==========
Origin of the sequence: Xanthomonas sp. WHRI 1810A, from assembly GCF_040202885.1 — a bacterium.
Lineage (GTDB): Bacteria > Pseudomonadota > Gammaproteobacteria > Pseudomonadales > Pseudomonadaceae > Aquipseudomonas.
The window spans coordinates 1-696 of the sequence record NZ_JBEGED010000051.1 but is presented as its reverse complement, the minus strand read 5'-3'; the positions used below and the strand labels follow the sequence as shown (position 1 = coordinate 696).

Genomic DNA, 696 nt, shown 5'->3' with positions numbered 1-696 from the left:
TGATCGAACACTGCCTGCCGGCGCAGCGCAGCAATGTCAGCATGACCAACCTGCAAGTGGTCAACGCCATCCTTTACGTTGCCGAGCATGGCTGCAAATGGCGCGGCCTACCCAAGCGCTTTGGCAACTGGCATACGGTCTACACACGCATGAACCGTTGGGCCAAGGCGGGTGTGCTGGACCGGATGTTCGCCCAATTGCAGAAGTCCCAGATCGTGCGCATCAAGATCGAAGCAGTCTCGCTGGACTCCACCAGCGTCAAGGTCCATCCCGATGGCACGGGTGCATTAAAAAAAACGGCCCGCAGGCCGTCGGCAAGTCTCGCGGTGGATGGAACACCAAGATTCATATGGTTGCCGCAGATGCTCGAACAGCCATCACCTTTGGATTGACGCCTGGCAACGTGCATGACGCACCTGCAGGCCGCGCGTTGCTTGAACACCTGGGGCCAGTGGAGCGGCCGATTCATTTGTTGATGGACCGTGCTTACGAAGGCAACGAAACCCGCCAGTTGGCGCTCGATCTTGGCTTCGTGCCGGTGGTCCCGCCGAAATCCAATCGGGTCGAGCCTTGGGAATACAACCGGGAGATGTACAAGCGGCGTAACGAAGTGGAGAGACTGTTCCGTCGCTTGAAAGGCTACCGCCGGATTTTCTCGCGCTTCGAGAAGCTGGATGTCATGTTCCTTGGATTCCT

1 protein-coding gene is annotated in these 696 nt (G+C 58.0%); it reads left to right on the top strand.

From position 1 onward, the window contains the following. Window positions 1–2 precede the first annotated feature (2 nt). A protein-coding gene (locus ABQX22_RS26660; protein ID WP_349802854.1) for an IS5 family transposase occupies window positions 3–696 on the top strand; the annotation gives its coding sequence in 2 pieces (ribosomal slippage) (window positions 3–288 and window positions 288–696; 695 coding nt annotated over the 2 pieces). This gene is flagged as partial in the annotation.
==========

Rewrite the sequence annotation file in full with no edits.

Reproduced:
Origin of the sequence: Xanthomonas sp. WHRI 1810A, from assembly GCF_040202885.1 — a bacterium.
Lineage (GTDB): Bacteria > Pseudomonadota > Gammaproteobacteria > Pseudomonadales > Pseudomonadaceae > Aquipseudomonas.
The window spans coordinates 1-696 of the sequence record NZ_JBEGED010000051.1 but is presented as its reverse complement, the minus strand read 5'-3'; the positions used below and the strand labels follow the sequence as shown (position 1 = coordinate 696).

Genomic DNA, 696 nt, shown 5'->3' with positions numbered 1-696 from the left:
TGATCGAACACTGCCTGCCGGCGCAGCGCAGCAATGTCAGCATGACCAACCTGCAAGTGGTCAACGCCATCCTTTACGTTGCCGAGCATGGCTGCAAATGGCGCGGCCTACCCAAGCGCTTTGGCAACTGGCATACGGTCTACACACGCATGAACCGTTGGGCCAAGGCGGGTGTGCTGGACCGGATGTTCGCCCAATTGCAGAAGTCCCAGATCGTGCGCATCAAGATCGAAGCAGTCTCGCTGGACTCCACCAGCGTCAAGGTCCATCCCGATGGCACGGGTGCATTAAAAAAAACGGCCCGCAGGCCGTCGGCAAGTCTCGCGGTGGATGGAACACCAAGATTCATATGGTTGCCGCAGATGCTCGAACAGCCATCACCTTTGGATTGACGCCTGGCAACGTGCATGACGCACCTGCAGGCCGCGCGTTGCTTGAACACCTGGGGCCAGTGGAGCGGCCGATTCATTTGTTGATGGACCGTGCTTACGAAGGCAACGAAACCCGCCAGTTGGCGCTCGATCTTGGCTTCGTGCCGGTGGTCCCGCCGAAATCCAATCGGGTCGAGCCTTGGGAATACAACCGGGAGATGTACAAGCGGCGTAACGAAGTGGAGAGACTGTTCCGTCGCTTGAAAGGCTACCGCCGGATTTTCTCGCGCTTCGAGAAGCTGGATGTCATGTTCCTTGGATTCCT

1 protein-coding gene is annotated in these 696 nt (G+C 58.0%); it reads left to right on the top strand.

From position 1 onward, the window contains the following. Window positions 1–2 precede the first annotated feature (2 nt). A protein-coding gene (locus ABQX22_RS26660; protein ID WP_349802854.1) for an IS5 family transposase occupies window positions 3–696 on the top strand; the annotation gives its coding sequence in 2 pieces (ribosomal slippage) (window positions 3–288 and window positions 288–696; 695 coding nt annotated over the 2 pieces). This gene is flagged as partial in the annotation.